Kootenay crew back from Fort McMurray Healing Walk
The Kootenay Magnificent Seven have returned from participating in the fourth annual Tar Sands Healing Walk held July 5-6 in Fort McMurray, Alta.
“There were people there from across the continent,” said Nadine Podmoroff, who helped organize the trip.
First Nations activists organize the Walk to help draw attention to, and heal, the great scar created by massive tar sands mines and processing plants.
This year’s event was by far the largest ever with hundreds of people attending, including author Naomi Klein and prominent 350.org spokesperson, Bill McKibben.
Other prominent speakers were Winona LaDuke from Honor the Earth in the US, Tzeporah Berman from BC, Ben West from Forest Ethics, Wab Kinew from Ottawa, Dene leader Bill Erasmus, and many other elders and representatives.
McKibben and Klein highlighted the increasing frequency of global climate change disasters and the importance of replacing fossil fuels with sustainable energies.
Tom Nixon, an activist with Kootenays for a Pipeline-Free BC, went for his second time this year. But he says this time he trained in advance to cope with the 14 kilometer walk through the heart of the tar sands mining area.
“I was pleased not to be there alone this year. Great to have people representing our area too. The tar sands are a huge problem we must deal with together,” Nixon said.
The Keepers of the Athabasca organizes the Walk and chaired by First Nations leader, Clayton Thomas Muller. The centrepiece event is the 14 kilometer prayer walk, which focused on healing the environment and people suffering from tar sands expansion.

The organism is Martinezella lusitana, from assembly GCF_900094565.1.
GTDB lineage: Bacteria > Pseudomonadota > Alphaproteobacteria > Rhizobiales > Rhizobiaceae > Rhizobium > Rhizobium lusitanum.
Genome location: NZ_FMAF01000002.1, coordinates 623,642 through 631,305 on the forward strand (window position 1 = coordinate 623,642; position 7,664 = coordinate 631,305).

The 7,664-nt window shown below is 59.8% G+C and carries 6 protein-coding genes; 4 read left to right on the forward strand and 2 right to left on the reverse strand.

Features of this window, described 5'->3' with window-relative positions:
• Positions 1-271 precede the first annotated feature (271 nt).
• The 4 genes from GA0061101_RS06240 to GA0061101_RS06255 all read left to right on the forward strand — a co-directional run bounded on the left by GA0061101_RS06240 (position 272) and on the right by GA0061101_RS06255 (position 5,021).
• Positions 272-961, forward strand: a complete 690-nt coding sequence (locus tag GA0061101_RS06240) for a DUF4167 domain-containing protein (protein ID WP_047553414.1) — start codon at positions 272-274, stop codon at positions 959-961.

Grand Chief Stewart Phillip, President of the Union of BC Indian Chiefs, pointed out the increasing propaganda from federal government officials who, he says, clearly aim to develop the Northern Gateway and Kinder Morgan pipelines to facilitate massive tar sands expansion.
Phillip said they are misleading Canadians, claiming “is an urgent matter of national interest.”
Phillip said that he is preparing to take stronger action and invited all people to join the movement.
Mike Hudema of Greenpeace Canada said that it’s unknown if the heavy rainfall a few weeks earlier caused the 170 Kilometers of tar sands tailings ponds to breach into the Athabasca River.
“The only way we could find out is by flying over the tar sands”, Hudema said.
“The profoundly magical; uplifting Indigenous ceremonies, drumming and singing sharply contrasted with the immense tar sands pillage and irreversible destruction of what was once a vibrant life giving boreal forest” said Podmoroff, member of the Nelson Chapter Council of Canadians.